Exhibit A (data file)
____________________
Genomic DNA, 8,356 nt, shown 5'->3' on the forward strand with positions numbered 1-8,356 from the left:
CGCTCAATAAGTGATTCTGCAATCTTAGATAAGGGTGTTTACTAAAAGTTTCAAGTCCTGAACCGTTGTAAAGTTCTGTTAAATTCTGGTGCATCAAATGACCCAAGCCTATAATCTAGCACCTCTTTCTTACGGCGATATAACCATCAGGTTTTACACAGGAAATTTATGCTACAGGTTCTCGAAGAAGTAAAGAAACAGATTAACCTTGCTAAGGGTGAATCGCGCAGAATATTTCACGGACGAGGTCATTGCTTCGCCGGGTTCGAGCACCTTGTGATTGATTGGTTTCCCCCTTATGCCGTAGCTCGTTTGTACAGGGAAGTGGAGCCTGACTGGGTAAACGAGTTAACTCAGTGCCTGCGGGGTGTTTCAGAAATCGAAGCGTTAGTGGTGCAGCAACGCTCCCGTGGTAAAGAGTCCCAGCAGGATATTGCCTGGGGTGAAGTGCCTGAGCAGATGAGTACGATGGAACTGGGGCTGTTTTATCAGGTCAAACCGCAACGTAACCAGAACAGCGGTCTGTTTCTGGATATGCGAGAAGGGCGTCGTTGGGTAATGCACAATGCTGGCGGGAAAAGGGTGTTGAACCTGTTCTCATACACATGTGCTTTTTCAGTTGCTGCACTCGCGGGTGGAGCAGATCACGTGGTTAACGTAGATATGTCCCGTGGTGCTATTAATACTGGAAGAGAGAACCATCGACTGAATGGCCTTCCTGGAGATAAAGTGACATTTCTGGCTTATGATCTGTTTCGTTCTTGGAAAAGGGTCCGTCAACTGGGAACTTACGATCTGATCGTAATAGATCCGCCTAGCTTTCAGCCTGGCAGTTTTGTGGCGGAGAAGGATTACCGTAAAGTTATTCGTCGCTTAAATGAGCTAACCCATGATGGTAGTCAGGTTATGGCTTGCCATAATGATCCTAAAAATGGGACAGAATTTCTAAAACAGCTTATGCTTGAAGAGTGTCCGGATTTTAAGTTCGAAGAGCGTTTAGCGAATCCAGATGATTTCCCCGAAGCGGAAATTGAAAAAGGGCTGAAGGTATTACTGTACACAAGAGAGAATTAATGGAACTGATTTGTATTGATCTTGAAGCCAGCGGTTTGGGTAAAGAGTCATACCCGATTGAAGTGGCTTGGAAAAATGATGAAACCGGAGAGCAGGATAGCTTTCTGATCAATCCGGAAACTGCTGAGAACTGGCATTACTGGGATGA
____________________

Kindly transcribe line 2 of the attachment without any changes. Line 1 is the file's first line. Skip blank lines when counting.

CGCTCAATAAGTGATTCTGCAATCTTAGATAAGGGTGTTTACTAAAAGTTTCAAGTCCTGAACCGTTGTAAAGTTCTGTTAAATTCTGGTGCATCAAATGACCCAAGCCTATAATCTAGCACCTCTTTCTTACGGCGATATAACCATCAGGTTTTACACAGGAAATTTATGCTACAGGTTCTCGAAGAAGTAAAGAAACAGATTAACCTTGCTAAGGGTGAATCGCGCAGAATATTTCACGGACGAGGTCATTGCTTCGCCGGGTTCGAGCACCTTGTGATTGATTGGTTTCCCCCTTATGCCGTAGCTCGTTTGTACAGGGAAGTGGAGCCTGACTGGGTAAACGAGTTAACTCAGTGCCTGCGGGGTGTTTCAGAAATCGAAGCGTTAGTGGTGCAGCAACGCTCCCGTGGTAAAGAGTCCCAGCAGGATATTGCCTGGGGTGAAGTGCCTGAGCAGATGAGTACGATGGAACTGGGGCTGTTTTATCAGGTCAAACCGCAACGTAACCAGAACAGCGGTCTGTTTCTGGATATGCGAGAAGGGCGTCGTTGGGTAATGCACAATGCTGGCGGGAAAAGGGTGTTGAACCTGTTCTCATACACATGTGCTTTTTCAGTTGCTGCACTCGCGGGTGGAGCAGATCACGTGGTTAACGTAGATATGTCCCGTGGTGCTATTAATACTGGAAGAGAGAACCATCGACTGAATGGCCTTCCTGGAGATAAAGTGACATTTCTGGCTTATGATCTGTTTCGTTCTTGGAAAAGGGTCCGTCAACTGGGAACTTACGATCTGATCGTAATAGATCCGCCTAGCTTTCAGCCTGGCAGTTTTGTGGCGGAGAAGGATTACCGTAAAGTTATTCGTCGCTTAAATGAGCTAACCCATGATGGTAGTCAGGTTATGGCTTGCCATAATGATCCTAAAAATGGGACAGAATTTCTAAAACAGCTTATGCTTGAAGAGTGTCCGGATTTTAAGTTCGAAGAGCGTTTAGCGAATCCAGATGATTTCCCCGAAGCGGAAATTGAAAAAGGGCTGAAGGTATTACTGTACACAAGAGAGAATTAATGGAACTGATTTGTATTGATCTTGAAGCCAGCGGTTTGGGTAAAGAGTCATACCCGATTGAAGTGGCTTGGAAAAATGATGAAACCGGAGAGCAGGATAGCTTTCTGATCAATCCGGAAACTGCTGAGAACTGGCATTACTGGGATGA